[mit einer kolorierten Tafel]; study on thallus morphology and ontogeny of leprose lichens, on example of the genus Chaenotheca (as Cyphelium)
35781Norouzi H., Sohrabi M., Yousefi M & Boustie J. (2023): Tridepsides as potential bioactives: a review on their chemistry and the global distribution of their lichenic and non-lichenic natural sources. - Frontiers in Fungal Biology, 4: 1088966 [18 p.].
Tridepsides, as fully oxidized polyketides, have been known to exist in lichens for more than a century. Recent studies have showed that these possible defensive lichenochemicals possess various biological activities. Also, a candidate biosynthetic gene cluster was recently reported for gyrophoric acid (GA), an important tridepside. The present study focused on biosynthesis, natural sources, biological activities, and bioanalytical methods of tridepside molecules. Our survey shows that, so far, lichenic tridepsides have been reported from 37 families, 111 genera, and 526 species of lichen. Because many of their species contain tridepsides, the families Parmeliaceae, Lobariaceae, and Peltigeraceae can be considered critical lichenic sources of tridepsides. Furthermore, several species of Hypotrachyna in Parmeliaceae family showed lichenic tridepsides, suggesting that this genus is a viable source of tridepsides. This research also explored tridepsides from non-lichenic sources, such as non-lichenized fungi, lichenicolous fungi, endophytes, parasites, and liverworts, which offer substantial potential as biotechnological sources to produce tridepsides, which are produced in small amounts in lichen thalli. Two lichenic tridepsides have also been detected in non-lichenic sources: GA and tenuiorin (TE). Additionally, no significant correlation was found between tridepside biosynthesis and geographical distribution patterns for several potentially tridepside-producing lichens. We further showed that GA is the most studied tridepside with various reported biological activities, including anticancer, wound healing, photoprotection, anti-aging, antioxidant, cardiovascular effect, DNA interaction, anti-diabetes, anti-Alzheimer’s, anti-bacterial, and antifungal. Last but not least, this study provides an overview of some bioanalytical methods used to analyze tridepsides over the past few years. Keywords: lichenic tridepsides, non-lichenic tridepsides, biome-based distribution, global distribution, lichenochemicals, gyrophoric acid.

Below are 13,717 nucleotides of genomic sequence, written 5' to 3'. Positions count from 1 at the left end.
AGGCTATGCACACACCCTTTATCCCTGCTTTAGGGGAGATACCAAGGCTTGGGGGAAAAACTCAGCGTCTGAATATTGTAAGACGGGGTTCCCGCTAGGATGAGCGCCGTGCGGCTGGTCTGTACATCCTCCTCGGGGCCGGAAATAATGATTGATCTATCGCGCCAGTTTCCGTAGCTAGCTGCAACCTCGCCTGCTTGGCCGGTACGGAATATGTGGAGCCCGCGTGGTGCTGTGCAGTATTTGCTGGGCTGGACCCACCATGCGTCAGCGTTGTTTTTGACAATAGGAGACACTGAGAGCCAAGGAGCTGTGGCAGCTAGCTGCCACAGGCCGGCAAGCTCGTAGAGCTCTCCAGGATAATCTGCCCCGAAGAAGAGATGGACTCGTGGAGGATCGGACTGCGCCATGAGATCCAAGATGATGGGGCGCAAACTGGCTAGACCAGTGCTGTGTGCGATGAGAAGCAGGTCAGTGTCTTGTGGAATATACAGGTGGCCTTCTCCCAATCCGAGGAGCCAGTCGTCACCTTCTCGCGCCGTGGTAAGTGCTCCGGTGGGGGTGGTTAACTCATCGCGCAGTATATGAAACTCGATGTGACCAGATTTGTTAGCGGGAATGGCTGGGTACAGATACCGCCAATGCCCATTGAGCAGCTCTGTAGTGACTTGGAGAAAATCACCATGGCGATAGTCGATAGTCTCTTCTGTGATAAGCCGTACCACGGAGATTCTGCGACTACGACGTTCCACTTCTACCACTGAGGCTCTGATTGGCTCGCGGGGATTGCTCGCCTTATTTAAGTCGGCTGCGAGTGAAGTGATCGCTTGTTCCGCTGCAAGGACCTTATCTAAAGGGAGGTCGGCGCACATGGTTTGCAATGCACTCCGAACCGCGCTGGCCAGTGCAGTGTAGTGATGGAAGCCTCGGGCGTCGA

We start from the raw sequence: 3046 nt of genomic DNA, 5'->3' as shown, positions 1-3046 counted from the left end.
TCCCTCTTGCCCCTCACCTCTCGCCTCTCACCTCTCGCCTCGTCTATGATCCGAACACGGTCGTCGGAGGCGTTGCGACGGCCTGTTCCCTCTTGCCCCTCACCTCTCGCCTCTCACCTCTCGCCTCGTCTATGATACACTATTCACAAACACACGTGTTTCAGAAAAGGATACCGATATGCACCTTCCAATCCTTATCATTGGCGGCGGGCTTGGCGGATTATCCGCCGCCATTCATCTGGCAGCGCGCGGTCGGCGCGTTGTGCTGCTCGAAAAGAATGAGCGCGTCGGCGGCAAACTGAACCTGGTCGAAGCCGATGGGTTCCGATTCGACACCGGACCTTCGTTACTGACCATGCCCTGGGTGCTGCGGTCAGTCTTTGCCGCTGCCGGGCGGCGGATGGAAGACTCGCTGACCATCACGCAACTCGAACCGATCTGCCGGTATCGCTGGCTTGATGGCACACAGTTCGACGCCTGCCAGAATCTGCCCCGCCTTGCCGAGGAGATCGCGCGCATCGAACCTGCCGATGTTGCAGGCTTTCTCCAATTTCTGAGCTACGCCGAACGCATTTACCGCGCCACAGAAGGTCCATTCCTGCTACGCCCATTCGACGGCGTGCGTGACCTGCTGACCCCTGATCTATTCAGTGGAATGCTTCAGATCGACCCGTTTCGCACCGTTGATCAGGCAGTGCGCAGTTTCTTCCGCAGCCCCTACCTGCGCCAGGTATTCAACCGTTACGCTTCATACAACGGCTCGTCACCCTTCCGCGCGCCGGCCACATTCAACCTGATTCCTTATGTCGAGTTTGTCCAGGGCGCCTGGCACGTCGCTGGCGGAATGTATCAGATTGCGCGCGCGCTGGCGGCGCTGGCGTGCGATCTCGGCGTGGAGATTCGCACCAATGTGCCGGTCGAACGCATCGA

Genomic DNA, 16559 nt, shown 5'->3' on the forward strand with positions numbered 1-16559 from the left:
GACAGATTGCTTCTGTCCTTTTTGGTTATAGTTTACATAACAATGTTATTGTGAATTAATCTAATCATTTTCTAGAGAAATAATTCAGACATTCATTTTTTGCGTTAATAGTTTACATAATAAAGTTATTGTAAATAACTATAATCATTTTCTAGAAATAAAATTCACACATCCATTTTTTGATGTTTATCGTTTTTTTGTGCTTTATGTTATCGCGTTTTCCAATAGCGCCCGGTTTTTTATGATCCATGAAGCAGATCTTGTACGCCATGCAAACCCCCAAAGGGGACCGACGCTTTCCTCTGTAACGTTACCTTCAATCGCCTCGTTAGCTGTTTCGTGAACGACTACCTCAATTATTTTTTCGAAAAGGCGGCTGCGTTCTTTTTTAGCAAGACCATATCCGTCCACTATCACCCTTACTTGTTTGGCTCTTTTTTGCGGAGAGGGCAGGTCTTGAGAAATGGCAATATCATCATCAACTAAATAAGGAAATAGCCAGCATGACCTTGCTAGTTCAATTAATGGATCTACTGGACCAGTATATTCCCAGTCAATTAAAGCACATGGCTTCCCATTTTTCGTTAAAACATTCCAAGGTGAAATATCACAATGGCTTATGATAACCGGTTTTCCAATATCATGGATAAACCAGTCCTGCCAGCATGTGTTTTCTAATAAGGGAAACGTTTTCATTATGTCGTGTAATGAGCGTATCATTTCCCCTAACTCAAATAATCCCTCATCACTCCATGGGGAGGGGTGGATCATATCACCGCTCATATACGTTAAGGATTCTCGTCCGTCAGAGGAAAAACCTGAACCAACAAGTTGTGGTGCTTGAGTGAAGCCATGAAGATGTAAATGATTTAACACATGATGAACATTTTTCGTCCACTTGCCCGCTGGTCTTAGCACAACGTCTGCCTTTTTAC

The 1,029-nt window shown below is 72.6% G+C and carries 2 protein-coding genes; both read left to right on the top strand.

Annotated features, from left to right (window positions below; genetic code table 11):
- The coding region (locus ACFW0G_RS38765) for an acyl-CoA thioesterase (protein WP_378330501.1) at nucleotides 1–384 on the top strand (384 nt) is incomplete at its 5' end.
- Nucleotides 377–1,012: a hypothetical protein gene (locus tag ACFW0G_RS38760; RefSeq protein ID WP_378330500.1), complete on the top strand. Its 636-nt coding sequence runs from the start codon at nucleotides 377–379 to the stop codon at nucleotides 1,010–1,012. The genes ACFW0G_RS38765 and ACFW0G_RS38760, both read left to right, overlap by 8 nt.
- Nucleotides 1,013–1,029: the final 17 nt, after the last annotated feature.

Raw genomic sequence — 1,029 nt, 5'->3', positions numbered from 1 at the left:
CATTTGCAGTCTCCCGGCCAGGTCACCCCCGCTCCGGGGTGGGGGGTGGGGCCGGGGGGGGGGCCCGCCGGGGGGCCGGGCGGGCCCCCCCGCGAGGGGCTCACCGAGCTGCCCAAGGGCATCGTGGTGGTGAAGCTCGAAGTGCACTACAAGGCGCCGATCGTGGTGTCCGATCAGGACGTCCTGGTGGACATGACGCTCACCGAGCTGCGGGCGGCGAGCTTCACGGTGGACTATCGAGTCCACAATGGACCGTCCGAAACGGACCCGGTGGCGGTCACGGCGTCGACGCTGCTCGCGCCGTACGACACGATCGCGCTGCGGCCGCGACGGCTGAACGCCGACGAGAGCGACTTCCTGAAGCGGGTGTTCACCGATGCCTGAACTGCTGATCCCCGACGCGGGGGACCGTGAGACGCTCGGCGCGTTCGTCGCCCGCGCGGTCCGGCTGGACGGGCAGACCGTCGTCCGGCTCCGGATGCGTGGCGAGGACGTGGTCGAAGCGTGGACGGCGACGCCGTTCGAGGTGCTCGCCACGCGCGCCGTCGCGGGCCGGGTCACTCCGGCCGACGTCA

35780Melie T., Pirro S., Miller A.N., Smith S.D., Schutz K.S. & Quandt C.A. (2023): Comparative genomics and phylogenomic investigation of the class Geoglossomycetes provide insights into ecological specialization and the systematics of Pezizomycotina. - Mycologia, 115(4): 499‒512.
Despite their global presence and ubiquity, members of the class Geoglossomycetes (Pezizomycotina, Ascomycota) are understudied systematically and ecologically. These fungi have long been presumed saprobic due to their occurrence in or near leaf litter and soils. Additionally, they lack an apparent association with other organisms, reinforcing this perception. However, observations of sporocarps near ericaceous shrubs have given rise to an alternative hypothesis that members of Geoglossomycetes may form ericoid mycorrhizae or ectomycorrhizae. This claim, however, has yet to be confirmed via microscopy or amplicon-based studies examining root communities. As a result, our current understanding of their ecology is based on cursory observations. This study presents a comparative analysis of genomic signatures related to ecological niche to investigate the hypothesis of an ericoid mycorrhizal or ectomycorrhizal ecology in the class. We compared the carbohydrate-active enzyme (CAZyme) and secondary metabolite contents of six newly sequenced Geoglossomycetes genomes with those of fungi representing specific ecologies across Pezizomycotina. Our analysis reveals CAZyme and secondary metabolite content patterns consistent with ectomycorrhizal (EcM) members of Pezizomycotina. Specifically, we found a reduction in CAZyme-encoding genes and secondary metabolite clusters that suggests a mutualistic ecology. Our work includes the broadest taxon sampling for a phylogenomic study of Pezizomycotina to date. It represents the first functional genomic and genome-scale phylogenetic study of the class Geoglossomycetes and improves the foundational knowledge of the ecology and evolution of these understudied fungi. Keywords: Ascomycota; concordance; gene tree conflict; Geoglossaceae; metagenome; mutualism; mycorrhizae. p. 503: "All relationships within the classes were resolved with high support. Lichinomycetes plus Coniocybomycetes were recovered as the sister group of Geoglossomycetes, with Xylonomycetes closely related to these three (FIG. 1)."; "Hierarchical clustering resulted in Geoglossomycetes grouping with both EcM and lichenized fungi due to shared contractions in many CAZyme families (FIG. 3)."